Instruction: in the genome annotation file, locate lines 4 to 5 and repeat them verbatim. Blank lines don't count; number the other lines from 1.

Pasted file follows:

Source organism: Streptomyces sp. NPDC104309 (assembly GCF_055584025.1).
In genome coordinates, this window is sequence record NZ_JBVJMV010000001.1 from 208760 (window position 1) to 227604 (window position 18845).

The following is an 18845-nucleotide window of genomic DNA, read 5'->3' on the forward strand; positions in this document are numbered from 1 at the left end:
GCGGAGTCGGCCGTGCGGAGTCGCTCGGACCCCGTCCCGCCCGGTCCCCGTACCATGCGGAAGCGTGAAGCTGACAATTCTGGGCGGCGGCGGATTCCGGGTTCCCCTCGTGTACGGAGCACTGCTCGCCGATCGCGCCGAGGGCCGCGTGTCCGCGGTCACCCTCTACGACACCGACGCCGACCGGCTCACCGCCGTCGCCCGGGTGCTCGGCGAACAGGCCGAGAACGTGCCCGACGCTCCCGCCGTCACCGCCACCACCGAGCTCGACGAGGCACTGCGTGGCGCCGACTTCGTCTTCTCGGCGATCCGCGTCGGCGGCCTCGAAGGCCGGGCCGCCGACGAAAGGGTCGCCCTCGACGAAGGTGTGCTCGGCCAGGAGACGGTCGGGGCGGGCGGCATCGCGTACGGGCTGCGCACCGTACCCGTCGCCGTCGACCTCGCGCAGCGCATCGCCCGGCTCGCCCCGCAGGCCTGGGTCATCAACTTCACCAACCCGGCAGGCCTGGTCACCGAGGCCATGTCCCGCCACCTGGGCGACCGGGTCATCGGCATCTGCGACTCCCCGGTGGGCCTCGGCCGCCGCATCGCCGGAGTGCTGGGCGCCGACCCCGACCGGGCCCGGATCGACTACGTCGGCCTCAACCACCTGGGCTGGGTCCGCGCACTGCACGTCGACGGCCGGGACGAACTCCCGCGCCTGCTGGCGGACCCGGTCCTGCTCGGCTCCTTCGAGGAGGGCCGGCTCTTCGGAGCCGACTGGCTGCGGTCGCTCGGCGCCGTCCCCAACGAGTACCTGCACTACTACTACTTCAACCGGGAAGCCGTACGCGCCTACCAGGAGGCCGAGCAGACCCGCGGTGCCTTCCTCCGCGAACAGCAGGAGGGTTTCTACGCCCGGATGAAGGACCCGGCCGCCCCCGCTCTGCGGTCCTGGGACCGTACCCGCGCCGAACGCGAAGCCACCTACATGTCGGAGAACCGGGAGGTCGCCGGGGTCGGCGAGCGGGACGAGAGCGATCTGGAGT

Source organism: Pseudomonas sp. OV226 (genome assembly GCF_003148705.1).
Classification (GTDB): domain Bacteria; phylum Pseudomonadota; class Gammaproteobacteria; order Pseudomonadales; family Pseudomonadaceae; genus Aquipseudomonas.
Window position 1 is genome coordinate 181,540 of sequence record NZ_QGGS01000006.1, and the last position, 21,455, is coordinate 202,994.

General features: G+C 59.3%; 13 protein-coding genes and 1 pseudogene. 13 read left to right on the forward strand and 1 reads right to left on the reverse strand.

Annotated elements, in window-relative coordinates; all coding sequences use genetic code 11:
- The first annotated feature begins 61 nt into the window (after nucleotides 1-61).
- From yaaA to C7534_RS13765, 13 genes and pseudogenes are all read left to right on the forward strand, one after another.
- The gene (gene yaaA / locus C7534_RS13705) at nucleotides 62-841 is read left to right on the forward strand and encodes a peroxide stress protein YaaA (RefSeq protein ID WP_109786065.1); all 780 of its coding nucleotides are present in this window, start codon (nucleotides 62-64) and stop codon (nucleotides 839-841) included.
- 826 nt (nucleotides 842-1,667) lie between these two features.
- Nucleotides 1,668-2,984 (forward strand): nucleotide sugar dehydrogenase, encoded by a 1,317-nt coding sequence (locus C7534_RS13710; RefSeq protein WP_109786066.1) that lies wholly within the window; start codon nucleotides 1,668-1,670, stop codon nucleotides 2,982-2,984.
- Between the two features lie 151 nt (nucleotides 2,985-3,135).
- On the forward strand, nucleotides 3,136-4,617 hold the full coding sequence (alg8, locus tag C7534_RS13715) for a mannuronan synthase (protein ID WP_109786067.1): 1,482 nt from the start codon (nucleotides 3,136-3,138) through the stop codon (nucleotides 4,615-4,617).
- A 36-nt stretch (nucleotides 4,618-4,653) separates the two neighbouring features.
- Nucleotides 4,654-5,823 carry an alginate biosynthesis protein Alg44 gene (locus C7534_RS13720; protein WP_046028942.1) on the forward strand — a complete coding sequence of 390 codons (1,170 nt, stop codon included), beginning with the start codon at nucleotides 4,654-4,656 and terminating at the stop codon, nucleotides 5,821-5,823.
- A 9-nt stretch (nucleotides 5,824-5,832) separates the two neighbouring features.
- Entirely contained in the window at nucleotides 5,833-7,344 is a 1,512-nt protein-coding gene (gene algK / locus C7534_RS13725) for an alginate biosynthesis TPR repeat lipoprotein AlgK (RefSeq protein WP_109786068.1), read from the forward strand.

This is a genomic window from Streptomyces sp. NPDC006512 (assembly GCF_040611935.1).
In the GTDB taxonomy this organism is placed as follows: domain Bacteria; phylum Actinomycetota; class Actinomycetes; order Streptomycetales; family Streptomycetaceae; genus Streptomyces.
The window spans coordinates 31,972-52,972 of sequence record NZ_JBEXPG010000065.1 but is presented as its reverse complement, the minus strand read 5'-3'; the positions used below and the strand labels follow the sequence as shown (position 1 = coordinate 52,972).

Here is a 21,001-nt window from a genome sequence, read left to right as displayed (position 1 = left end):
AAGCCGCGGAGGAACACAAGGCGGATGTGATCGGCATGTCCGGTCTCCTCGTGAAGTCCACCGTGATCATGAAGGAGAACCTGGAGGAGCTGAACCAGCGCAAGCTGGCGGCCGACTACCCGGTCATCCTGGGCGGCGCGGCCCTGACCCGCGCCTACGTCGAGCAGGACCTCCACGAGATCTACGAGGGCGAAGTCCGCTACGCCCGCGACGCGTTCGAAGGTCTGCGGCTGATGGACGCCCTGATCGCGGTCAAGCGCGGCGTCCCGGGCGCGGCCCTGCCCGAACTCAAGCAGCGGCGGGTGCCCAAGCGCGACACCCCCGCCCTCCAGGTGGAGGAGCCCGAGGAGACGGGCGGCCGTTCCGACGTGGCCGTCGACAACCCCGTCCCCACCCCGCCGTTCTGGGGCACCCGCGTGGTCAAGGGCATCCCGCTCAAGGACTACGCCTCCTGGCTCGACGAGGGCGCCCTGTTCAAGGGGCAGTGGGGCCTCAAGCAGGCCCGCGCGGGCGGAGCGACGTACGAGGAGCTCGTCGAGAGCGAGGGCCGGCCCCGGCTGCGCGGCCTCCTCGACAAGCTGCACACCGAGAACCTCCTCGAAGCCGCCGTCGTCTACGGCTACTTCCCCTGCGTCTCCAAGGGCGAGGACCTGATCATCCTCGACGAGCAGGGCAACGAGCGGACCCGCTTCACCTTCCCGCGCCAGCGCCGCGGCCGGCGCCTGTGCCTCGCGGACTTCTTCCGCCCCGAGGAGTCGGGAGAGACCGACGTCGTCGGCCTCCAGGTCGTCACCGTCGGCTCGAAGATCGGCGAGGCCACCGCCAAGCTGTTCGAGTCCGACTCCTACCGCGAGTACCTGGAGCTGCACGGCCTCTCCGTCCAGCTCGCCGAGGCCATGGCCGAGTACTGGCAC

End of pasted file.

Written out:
GCGGAGTCGGCCGTGCGGAGTCGCTCGGACCCCGTCCCGCCCGGTCCCCGTACCATGCGGAAGCGTGAAGCTGACAATTCTGGGCGGCGGCGGATTCCGGGTTCCCCTCGTGTACGGAGCACTGCTCGCCGATCGCGCCGAGGGCCGCGTGTCCGCGGTCACCCTCTACGACACCGACGCCGACCGGCTCACCGCCGTCGCCCGGGTGCTCGGCGAACAGGCCGAGAACGTGCCCGACGCTCCCGCCGTCACCGCCACCACCGAGCTCGACGAGGCACTGCGTGGCGCCGACTTCGTCTTCTCGGCGATCCGCGTCGGCGGCCTCGAAGGCCGGGCCGCCGACGAAAGGGTCGCCCTCGACGAAGGTGTGCTCGGCCAGGAGACGGTCGGGGCGGGCGGCATCGCGTACGGGCTGCGCACCGTACCCGTCGCCGTCGACCTCGCGCAGCGCATCGCCCGGCTCGCCCCGCAGGCCTGGGTCATCAACTTCACCAACCCGGCAGGCCTGGTCACCGAGGCCATGTCCCGCCACCTGGGCGACCGGGTCATCGGCATCTGCGACTCCCCGGTGGGCCTCGGCCGCCGCATCGCCGGAGTGCTGGGCGCCGACCCCGACCGGGCCCGGATCGACTACGTCGGCCTCAACCACCTGGGCTGGGTCCGCGCACTGCACGTCGACGGCCGGGACGAACTCCCGCGCCTGCTGGCGGACCCGGTCCTGCTCGGCTCCTTCGAGGAGGGCCGGCTCTTCGGAGCCGACTGGCTGCGGTCGCTCGGCGCCGTCCCCAACGAGTACCTGCACTACTACTACTTCAACCGGGAAGCCGTACGCGCCTACCAGGAGGCCGAGCAGACCCGCGGTGCCTTCCTCCGCGAACAGCAGGAGGGTTTCTACGCCCGGATGAAGGACCCGGCCGCCCCCGCTCTGCGGTCCTGGGACCGTACCCGCGCCGAACGCGAAGCCACCTACATGTCGGAGAACCGGGAGGTCGCCGGGGTCGGCGAGCGGGACGAGAGCGATCTGGAGT

Source organism: Pseudomonas sp. OV226 (genome assembly GCF_003148705.1).